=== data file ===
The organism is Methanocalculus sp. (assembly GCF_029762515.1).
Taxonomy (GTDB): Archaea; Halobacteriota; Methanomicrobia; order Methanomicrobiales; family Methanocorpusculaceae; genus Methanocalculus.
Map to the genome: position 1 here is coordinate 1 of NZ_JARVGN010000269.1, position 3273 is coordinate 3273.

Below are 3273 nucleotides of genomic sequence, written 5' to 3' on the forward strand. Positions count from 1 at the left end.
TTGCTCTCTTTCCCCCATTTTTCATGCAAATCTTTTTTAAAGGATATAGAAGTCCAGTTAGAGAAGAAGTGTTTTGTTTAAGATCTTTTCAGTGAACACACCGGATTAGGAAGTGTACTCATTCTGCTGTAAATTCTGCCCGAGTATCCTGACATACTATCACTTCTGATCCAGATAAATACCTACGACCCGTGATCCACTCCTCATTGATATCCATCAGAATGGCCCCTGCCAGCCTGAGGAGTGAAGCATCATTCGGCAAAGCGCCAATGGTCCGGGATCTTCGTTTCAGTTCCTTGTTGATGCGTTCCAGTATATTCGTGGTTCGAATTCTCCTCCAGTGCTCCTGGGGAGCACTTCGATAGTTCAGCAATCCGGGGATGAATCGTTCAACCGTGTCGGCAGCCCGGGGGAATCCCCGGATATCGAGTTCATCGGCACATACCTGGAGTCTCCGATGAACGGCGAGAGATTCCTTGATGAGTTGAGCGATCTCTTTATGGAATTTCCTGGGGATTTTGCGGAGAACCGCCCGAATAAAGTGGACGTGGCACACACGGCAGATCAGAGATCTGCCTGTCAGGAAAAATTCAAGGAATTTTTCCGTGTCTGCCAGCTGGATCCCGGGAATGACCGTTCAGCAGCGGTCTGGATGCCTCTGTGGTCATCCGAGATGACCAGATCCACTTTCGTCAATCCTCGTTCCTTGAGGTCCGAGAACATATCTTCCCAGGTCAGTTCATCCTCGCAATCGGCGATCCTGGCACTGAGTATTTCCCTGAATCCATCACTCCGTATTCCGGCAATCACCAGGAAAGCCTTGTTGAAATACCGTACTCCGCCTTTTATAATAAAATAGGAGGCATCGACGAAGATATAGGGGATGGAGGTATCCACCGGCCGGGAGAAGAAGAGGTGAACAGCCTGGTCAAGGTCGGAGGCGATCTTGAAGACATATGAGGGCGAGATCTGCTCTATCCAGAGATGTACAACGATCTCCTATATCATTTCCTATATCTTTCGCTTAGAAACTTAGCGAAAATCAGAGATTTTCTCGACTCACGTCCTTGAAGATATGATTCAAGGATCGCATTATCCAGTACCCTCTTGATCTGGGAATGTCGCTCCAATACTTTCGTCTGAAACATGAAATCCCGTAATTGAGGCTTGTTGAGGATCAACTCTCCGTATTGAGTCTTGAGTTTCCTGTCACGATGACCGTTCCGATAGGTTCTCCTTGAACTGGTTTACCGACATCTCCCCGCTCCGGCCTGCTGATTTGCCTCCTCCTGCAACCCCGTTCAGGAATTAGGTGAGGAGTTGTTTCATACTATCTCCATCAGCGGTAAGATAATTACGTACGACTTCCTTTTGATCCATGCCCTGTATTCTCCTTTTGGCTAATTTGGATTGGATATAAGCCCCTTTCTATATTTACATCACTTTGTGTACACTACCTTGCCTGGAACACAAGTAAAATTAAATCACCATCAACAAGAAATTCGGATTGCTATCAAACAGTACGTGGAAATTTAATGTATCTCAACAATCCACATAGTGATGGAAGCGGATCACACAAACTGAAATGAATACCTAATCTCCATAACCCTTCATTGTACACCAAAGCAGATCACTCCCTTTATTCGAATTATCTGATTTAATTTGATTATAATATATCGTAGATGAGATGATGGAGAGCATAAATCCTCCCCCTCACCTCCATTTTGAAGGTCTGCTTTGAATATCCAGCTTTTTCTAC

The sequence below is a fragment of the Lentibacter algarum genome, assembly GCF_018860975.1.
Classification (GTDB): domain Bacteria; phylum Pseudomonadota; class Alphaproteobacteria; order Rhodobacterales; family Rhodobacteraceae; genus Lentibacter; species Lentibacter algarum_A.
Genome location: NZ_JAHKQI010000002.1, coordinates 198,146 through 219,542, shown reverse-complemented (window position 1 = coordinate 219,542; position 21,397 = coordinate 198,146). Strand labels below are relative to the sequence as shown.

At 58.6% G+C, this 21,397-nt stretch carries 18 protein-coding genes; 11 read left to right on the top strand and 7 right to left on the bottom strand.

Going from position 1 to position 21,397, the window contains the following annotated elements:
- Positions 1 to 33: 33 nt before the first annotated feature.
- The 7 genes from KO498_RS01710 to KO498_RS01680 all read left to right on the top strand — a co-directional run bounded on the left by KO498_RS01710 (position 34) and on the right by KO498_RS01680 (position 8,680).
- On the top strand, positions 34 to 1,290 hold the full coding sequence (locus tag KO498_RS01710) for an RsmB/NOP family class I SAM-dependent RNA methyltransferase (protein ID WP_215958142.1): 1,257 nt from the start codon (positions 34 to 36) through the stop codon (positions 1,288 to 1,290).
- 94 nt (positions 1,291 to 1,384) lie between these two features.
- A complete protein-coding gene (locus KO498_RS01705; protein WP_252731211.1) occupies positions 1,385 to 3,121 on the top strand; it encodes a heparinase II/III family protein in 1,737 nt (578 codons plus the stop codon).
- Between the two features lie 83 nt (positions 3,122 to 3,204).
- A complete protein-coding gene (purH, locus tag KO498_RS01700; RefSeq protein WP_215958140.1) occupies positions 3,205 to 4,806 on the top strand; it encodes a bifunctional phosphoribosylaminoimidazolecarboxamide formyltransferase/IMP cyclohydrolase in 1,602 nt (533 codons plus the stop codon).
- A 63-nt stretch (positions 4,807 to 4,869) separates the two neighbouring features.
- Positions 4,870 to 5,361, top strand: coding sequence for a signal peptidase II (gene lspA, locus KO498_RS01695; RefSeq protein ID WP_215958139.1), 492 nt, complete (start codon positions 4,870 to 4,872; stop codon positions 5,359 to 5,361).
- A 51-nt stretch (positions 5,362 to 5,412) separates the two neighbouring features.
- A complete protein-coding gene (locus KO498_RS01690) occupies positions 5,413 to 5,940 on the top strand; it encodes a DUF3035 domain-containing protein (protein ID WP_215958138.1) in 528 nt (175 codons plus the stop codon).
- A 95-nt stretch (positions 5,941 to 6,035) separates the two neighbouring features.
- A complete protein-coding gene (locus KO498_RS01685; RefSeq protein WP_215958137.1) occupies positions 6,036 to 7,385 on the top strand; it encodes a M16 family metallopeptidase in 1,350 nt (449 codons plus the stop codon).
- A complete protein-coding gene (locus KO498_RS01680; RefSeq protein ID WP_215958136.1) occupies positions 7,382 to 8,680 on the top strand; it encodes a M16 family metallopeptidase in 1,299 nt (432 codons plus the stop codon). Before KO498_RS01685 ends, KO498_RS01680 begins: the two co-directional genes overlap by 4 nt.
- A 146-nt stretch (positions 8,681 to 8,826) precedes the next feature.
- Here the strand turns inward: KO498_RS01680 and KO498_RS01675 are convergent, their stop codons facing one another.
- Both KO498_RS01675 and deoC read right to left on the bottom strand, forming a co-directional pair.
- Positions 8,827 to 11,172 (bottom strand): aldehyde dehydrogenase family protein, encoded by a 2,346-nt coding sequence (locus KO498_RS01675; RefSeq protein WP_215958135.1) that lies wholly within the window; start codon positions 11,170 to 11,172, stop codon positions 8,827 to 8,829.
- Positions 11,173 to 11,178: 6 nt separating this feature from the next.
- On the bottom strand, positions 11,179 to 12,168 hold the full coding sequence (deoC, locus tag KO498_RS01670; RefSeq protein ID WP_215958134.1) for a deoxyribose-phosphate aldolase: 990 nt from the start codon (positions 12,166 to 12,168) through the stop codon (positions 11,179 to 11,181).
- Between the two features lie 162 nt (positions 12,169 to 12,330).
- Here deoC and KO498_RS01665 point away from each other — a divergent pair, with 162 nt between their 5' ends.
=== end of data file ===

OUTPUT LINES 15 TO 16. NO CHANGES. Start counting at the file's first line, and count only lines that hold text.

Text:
- A complete protein-coding gene (locus KO498_RS01705; protein WP_252731211.1) occupies positions 1,385 to 3,121 on the top strand; it encodes a heparinase II/III family protein in 1,737 nt (578 codons plus the stop codon).
- Between the two features lie 83 nt (positions 3,122 to 3,204).